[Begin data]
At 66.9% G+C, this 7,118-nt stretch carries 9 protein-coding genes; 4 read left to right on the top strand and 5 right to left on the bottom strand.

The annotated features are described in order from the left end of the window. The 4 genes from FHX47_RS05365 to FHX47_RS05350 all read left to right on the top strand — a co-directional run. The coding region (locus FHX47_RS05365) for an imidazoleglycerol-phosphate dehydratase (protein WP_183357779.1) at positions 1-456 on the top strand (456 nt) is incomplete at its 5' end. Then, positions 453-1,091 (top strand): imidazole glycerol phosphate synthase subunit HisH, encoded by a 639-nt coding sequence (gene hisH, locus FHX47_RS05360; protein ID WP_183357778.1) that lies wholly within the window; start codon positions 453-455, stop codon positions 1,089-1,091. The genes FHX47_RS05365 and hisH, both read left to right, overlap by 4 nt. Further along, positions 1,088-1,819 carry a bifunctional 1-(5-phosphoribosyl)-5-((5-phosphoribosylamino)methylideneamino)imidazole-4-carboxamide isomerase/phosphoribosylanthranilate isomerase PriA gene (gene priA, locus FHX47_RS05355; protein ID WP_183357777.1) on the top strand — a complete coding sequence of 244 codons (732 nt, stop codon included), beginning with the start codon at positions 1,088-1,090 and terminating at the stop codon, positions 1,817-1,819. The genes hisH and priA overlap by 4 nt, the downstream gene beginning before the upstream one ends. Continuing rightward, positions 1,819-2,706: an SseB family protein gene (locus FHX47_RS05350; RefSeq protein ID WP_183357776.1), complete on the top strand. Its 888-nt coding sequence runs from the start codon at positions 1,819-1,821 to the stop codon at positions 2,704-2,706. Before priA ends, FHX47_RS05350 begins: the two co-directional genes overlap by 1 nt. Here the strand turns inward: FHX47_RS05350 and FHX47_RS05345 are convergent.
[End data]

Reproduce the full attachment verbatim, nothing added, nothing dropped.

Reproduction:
At 66.9% G+C, this 7,118-nt stretch carries 9 protein-coding genes; 4 read left to right on the top strand and 5 right to left on the bottom strand.

The annotated features are described in order from the left end of the window. The 4 genes from FHX47_RS05365 to FHX47_RS05350 all read left to right on the top strand — a co-directional run. The coding region (locus FHX47_RS05365) for an imidazoleglycerol-phosphate dehydratase (protein WP_183357779.1) at positions 1-456 on the top strand (456 nt) is incomplete at its 5' end. Then, positions 453-1,091 (top strand): imidazole glycerol phosphate synthase subunit HisH, encoded by a 639-nt coding sequence (gene hisH, locus FHX47_RS05360; protein ID WP_183357778.1) that lies wholly within the window; start codon positions 453-455, stop codon positions 1,089-1,091. The genes FHX47_RS05365 and hisH, both read left to right, overlap by 4 nt. Further along, positions 1,088-1,819 carry a bifunctional 1-(5-phosphoribosyl)-5-((5-phosphoribosylamino)methylideneamino)imidazole-4-carboxamide isomerase/phosphoribosylanthranilate isomerase PriA gene (gene priA, locus FHX47_RS05355; protein ID WP_183357777.1) on the top strand — a complete coding sequence of 244 codons (732 nt, stop codon included), beginning with the start codon at positions 1,088-1,090 and terminating at the stop codon, positions 1,817-1,819. The genes hisH and priA overlap by 4 nt, the downstream gene beginning before the upstream one ends. Continuing rightward, positions 1,819-2,706: an SseB family protein gene (locus FHX47_RS05350; RefSeq protein ID WP_183357776.1), complete on the top strand. Its 888-nt coding sequence runs from the start codon at positions 1,819-1,821 to the stop codon at positions 2,704-2,706. Before priA ends, FHX47_RS05350 begins: the two co-directional genes overlap by 1 nt. Here the strand turns inward: FHX47_RS05350 and FHX47_RS05345 are convergent.